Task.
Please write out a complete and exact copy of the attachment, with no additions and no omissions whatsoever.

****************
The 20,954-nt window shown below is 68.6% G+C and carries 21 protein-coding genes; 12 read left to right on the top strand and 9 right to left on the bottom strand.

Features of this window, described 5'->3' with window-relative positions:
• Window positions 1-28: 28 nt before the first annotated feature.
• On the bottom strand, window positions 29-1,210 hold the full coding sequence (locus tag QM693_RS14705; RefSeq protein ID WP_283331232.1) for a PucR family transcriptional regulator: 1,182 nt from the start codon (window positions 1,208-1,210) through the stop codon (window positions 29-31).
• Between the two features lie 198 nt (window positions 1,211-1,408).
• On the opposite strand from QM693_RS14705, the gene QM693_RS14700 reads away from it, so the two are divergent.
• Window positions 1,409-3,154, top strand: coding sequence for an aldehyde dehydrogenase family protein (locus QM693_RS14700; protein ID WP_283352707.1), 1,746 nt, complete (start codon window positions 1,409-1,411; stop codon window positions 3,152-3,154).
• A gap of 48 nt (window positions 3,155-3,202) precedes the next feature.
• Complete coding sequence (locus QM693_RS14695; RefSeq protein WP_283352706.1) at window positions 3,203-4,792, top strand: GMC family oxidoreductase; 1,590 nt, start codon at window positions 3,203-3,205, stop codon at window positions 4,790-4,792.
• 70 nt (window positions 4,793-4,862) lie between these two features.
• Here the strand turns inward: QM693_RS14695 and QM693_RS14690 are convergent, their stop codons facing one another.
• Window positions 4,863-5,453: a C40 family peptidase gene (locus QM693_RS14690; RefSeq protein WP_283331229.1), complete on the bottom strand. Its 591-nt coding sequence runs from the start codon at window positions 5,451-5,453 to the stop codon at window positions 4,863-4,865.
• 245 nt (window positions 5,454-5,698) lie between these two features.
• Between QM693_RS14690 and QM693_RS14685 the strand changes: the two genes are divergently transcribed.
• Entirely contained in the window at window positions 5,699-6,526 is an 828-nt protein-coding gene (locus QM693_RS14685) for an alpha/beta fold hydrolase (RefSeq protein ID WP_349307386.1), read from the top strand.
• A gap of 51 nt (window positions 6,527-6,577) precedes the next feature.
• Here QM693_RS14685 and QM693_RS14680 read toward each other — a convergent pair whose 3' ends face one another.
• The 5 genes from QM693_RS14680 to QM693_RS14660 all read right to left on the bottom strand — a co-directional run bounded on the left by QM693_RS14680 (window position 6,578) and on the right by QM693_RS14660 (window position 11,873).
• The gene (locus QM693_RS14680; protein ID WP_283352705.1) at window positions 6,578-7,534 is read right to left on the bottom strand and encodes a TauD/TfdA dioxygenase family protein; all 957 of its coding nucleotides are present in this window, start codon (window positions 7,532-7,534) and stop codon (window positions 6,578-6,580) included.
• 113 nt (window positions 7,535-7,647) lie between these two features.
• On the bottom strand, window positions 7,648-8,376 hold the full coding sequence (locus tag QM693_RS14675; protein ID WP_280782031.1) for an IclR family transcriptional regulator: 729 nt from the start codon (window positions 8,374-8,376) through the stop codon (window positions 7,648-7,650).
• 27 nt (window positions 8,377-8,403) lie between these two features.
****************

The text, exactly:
The 20,954-nt window shown below is 68.6% G+C and carries 21 protein-coding genes; 12 read left to right on the top strand and 9 right to left on the bottom strand.

Features of this window, described 5'->3' with window-relative positions:
• Window positions 1-28: 28 nt before the first annotated feature.
• On the bottom strand, window positions 29-1,210 hold the full coding sequence (locus tag QM693_RS14705; RefSeq protein ID WP_283331232.1) for a PucR family transcriptional regulator: 1,182 nt from the start codon (window positions 1,208-1,210) through the stop codon (window positions 29-31).
• Between the two features lie 198 nt (window positions 1,211-1,408).
• On the opposite strand from QM693_RS14705, the gene QM693_RS14700 reads away from it, so the two are divergent.
• Window positions 1,409-3,154, top strand: coding sequence for an aldehyde dehydrogenase family protein (locus QM693_RS14700; protein ID WP_283352707.1), 1,746 nt, complete (start codon window positions 1,409-1,411; stop codon window positions 3,152-3,154).
• A gap of 48 nt (window positions 3,155-3,202) precedes the next feature.
• Complete coding sequence (locus QM693_RS14695; RefSeq protein WP_283352706.1) at window positions 3,203-4,792, top strand: GMC family oxidoreductase; 1,590 nt, start codon at window positions 3,203-3,205, stop codon at window positions 4,790-4,792.
• 70 nt (window positions 4,793-4,862) lie between these two features.
• Here the strand turns inward: QM693_RS14695 and QM693_RS14690 are convergent, their stop codons facing one another.
• Window positions 4,863-5,453: a C40 family peptidase gene (locus QM693_RS14690; RefSeq protein WP_283331229.1), complete on the bottom strand. Its 591-nt coding sequence runs from the start codon at window positions 5,451-5,453 to the stop codon at window positions 4,863-4,865.
• 245 nt (window positions 5,454-5,698) lie between these two features.
• Between QM693_RS14690 and QM693_RS14685 the strand changes: the two genes are divergently transcribed.
• Entirely contained in the window at window positions 5,699-6,526 is an 828-nt protein-coding gene (locus QM693_RS14685) for an alpha/beta fold hydrolase (RefSeq protein ID WP_349307386.1), read from the top strand.
• A gap of 51 nt (window positions 6,527-6,577) precedes the next feature.
• Here QM693_RS14685 and QM693_RS14680 read toward each other — a convergent pair whose 3' ends face one another.
• The 5 genes from QM693_RS14680 to QM693_RS14660 all read right to left on the bottom strand — a co-directional run bounded on the left by QM693_RS14680 (window position 6,578) and on the right by QM693_RS14660 (window position 11,873).
• The gene (locus QM693_RS14680; protein ID WP_283352705.1) at window positions 6,578-7,534 is read right to left on the bottom strand and encodes a TauD/TfdA dioxygenase family protein; all 957 of its coding nucleotides are present in this window, start codon (window positions 7,532-7,534) and stop codon (window positions 6,578-6,580) included.
• 113 nt (window positions 7,535-7,647) lie between these two features.
• On the bottom strand, window positions 7,648-8,376 hold the full coding sequence (locus tag QM693_RS14675; protein ID WP_280782031.1) for an IclR family transcriptional regulator: 729 nt from the start codon (window positions 8,374-8,376) through the stop codon (window positions 7,648-7,650).
• 27 nt (window positions 8,377-8,403) lie between these two features.